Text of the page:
Accounting is one of those professions that can open any number of doors. Just ask Charlotte Jungen. After earning a bachelor’s in business administration from Lamar University in Beaumont, Texas, in 1997, she got her first accounting job, earned her CPA, and did traditional tax and accounting work at a CPA firm for a few years. Over time, though, she shifted gears, and today works for a Beaumont financial services firm as a financial planner, helping people achieve their financial goals. Still, she wouldn’t be where she is today without her background in accounting.
Question: What drew you to accounting in general, and your particular area of expertise?
Jungen: “I’ve always enjoyed working with numbers, so I figured accounting was a good choice for me. Once I started working in the field though, I realized accounting was so much more than just dealing with numbers. But, it was still a good fit for me. I worked several years doing traditional tax and accounting work at a CPA firm. When I decided to move to a different firm, the new firm asked me if I would be interested in becoming certified as a financial planner so that I could work in their newly created financial services division. I agreed, so I spent the next couple of years earning my CFP designation and obtaining my securities and insurance licenses. Over time, my workload shifted from accounting work to financial planning as I progressed in my studies and the firm’s financial practice grew.”
Question: How do you describe what you do to people outside the field?
Jungen: “We serve as advisors to people looking for comprehensive financial planning advice. We help them achieve their financial goals, whether it’s figuring out how to pay for their children’s college education, or how much they need to save to be able to retire when and how they want, or how to transition assets to the next generation without paying the government too much, or how their investment decisions will affect their tax situation, or how to protect the assets they have and provide for their family in the event of a death or disability.”
Question: Accounting often has a reputation for being “boring.” Is this fair? How would you dispel this myth?
Jungen: “I don’t think that’s a fair assessment, but we can only dispel that myth if we take the opportunity whenever we can to tell people what we do. People think it’s boring because, like me when I first decided to go into accounting, they think accounting is all about numbers. But, it’s not. It’s about so much more than that. While the numbers aspect is there, it’s more about problem solving. It’s about being able to look at the numbers and discover the story that the numbers are telling you. It’s a story that not everyone knows how to read, so accountants are able to help others solve financial problems. It’s a people business. It’s a service business.”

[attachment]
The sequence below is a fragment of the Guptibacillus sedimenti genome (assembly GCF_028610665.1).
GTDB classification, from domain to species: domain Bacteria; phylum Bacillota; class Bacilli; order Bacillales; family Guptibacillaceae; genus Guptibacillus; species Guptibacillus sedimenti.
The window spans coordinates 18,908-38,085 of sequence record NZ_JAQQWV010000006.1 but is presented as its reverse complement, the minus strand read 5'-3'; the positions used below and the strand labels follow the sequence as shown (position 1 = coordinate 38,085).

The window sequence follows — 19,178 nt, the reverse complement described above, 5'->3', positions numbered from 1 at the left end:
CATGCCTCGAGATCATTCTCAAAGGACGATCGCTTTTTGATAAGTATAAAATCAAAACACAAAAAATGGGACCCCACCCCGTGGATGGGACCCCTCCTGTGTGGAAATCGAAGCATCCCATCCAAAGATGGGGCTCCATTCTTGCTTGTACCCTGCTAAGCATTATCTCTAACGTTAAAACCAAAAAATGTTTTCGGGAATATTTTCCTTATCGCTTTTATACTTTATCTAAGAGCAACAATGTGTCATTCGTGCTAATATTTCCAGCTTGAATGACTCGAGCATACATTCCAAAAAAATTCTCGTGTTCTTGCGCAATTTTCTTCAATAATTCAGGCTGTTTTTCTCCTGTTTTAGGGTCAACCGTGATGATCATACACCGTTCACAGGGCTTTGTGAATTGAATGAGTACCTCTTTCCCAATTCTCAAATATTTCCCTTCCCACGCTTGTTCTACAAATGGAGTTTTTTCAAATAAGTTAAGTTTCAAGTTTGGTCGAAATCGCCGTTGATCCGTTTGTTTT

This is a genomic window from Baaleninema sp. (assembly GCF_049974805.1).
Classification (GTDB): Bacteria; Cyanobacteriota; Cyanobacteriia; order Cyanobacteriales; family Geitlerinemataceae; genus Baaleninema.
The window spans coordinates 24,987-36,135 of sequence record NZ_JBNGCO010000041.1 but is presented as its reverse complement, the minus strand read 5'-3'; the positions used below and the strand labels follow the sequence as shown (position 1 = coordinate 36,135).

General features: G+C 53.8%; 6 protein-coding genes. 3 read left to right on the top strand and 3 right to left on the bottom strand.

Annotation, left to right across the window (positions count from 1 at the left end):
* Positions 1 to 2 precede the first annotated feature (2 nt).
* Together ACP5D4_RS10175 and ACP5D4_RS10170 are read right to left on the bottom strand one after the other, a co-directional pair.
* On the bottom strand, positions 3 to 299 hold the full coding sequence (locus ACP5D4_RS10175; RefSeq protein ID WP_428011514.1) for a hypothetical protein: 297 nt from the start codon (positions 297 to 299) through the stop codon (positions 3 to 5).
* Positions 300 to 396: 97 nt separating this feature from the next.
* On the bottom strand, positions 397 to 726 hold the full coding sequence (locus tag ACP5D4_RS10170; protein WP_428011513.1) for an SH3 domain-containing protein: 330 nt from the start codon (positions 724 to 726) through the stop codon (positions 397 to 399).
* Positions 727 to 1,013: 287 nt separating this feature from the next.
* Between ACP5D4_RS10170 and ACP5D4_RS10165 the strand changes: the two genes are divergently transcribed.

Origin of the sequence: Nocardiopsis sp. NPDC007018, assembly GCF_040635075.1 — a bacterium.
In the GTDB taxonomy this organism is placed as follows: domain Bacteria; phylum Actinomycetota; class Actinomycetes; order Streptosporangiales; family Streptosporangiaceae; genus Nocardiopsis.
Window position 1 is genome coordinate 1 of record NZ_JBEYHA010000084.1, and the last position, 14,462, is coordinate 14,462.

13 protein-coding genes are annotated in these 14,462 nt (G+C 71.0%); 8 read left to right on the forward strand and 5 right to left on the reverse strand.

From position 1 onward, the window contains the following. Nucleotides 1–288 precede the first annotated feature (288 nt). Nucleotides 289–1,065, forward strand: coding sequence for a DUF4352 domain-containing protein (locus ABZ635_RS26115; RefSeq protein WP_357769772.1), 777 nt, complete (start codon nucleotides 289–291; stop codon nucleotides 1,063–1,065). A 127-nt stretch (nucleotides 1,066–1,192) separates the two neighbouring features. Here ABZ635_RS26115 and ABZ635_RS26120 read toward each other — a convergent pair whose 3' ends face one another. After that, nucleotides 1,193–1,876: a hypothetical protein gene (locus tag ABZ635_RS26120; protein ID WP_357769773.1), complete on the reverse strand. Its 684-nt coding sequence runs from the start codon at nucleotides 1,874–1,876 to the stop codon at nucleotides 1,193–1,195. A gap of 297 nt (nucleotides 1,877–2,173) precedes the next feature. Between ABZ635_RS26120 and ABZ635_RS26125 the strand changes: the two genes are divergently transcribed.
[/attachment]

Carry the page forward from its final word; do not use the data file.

Question: What are the best aspects of your job?
Jungen: “The best aspect about my job is that it’s rewarding. I get to help people. Knowing that at the end of the day, a person’s life is better off from having worked with me, makes everything worthwhile. Plus, having the CPA designation generally comes with instant respect. It comes with a built-in level of trust, competency, and ethics in people’s perception of you, and I like knowing that I have that edge over other practitioners in my field. I would definitely recommend that anyone going into the accounting field, even if they aren’t going into public practice, should get the CPA designation.”
Question: Where do you see the profession headed? For people just starting their education or their professional career, what should they consider specializing in or studying?
Jungen: “I think it’s a great time to get into the profession. There’s always going to be a need for accountants, so our field (especially for those in public practice) is generally less touched by what’s happening in the economy than other professions. Accounting students are always left with the question when they go to enter the workforce of whether or not they want to do tax or audit or industry, etc. The thing to remember is that if you don’t know, that’s OK. Talk to people. Gather as much information as you can about your options and then make the most informed decision possible. Try it and see where life takes you. When I took my first accounting job, there was no thought at all that I would end up where I am now doing financial planning. But, that’s the great thing about accounting. That degree opens so many doors for you and there is a world of possibilities of what you can do with it.”